When it comes to the backstage politics & creative direction of TNA, I could start a series of articles on that alone for the next number of months, because there are somethings you’d need to hear to believe.

The story of TNA is one that is not unfamiliar to the average wrestling fan. A product that at one time felt like the awakening the industry needed at a time where one name was dominant above all else but fell victim to the curse of trying to become what their competition was rather than trying to be themselves. Almost every name in the business is a victim of this at some point in their existence, Impact Wrestling just feels like a larger blow due to how recent their issues have been for many of us.

That being said, I’ve experienced something over the last few weeks… something fascinating.

I last watched Impact Wrestling full-time back in 2016, at the height of the infamous ”Final Deletion” match which felt like the brands biggest success in years. Following that, something about the product never clicked with me. It could’ve been the constant changes to the product that always flustered my overall investment in what they were trying to sell me. It could’ve been the atmosphere of the companies ‘Impact Zone’ that made every show feel horrendously identical to the next. It could’ve been the lack of vision the company had as a whole. Or to put it plainly, it was likely the sheer lack of identity they had as a product. Nothing about it felt relevant or planned, much of it felt like it was written in 15 minutes without any second-guessing, something no fan of anything should feel.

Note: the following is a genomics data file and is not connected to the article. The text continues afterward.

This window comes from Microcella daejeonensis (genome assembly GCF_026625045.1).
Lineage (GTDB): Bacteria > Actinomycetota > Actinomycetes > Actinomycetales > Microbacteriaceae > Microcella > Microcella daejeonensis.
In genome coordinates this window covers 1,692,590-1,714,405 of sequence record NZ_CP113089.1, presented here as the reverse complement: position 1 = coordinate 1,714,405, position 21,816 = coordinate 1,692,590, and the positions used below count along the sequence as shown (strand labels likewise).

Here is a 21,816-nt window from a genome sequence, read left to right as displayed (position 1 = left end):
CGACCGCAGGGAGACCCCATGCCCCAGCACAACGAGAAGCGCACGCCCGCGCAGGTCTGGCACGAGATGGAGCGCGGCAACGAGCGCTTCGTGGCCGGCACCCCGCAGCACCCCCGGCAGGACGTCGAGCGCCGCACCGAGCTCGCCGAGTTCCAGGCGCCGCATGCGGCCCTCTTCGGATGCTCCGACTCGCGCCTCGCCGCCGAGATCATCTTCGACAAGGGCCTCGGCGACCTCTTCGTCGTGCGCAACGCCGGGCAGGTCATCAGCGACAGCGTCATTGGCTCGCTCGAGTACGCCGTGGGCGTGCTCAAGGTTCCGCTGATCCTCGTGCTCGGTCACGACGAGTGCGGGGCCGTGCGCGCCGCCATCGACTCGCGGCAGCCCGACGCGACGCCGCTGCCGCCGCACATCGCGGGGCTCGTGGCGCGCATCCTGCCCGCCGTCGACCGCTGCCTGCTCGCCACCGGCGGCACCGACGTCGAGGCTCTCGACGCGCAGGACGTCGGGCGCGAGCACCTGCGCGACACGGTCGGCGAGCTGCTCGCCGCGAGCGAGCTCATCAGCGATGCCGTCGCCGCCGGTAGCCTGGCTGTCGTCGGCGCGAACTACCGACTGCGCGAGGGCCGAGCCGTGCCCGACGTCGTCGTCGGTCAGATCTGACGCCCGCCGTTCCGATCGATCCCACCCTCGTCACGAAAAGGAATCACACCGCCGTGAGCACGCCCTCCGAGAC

But then 2020 happened, and it brings me nothing but joy to admit just how wonderful it has been revisiting a product that doesn’t just feel different but has come leaps & bounds from what it once was, in almost every single way you could imagine. This writing is meant to be a brief persuasion of sorts as to why Impact Wrestling is, in my opinion, the most consistently great product professional wrestling has to offer right now.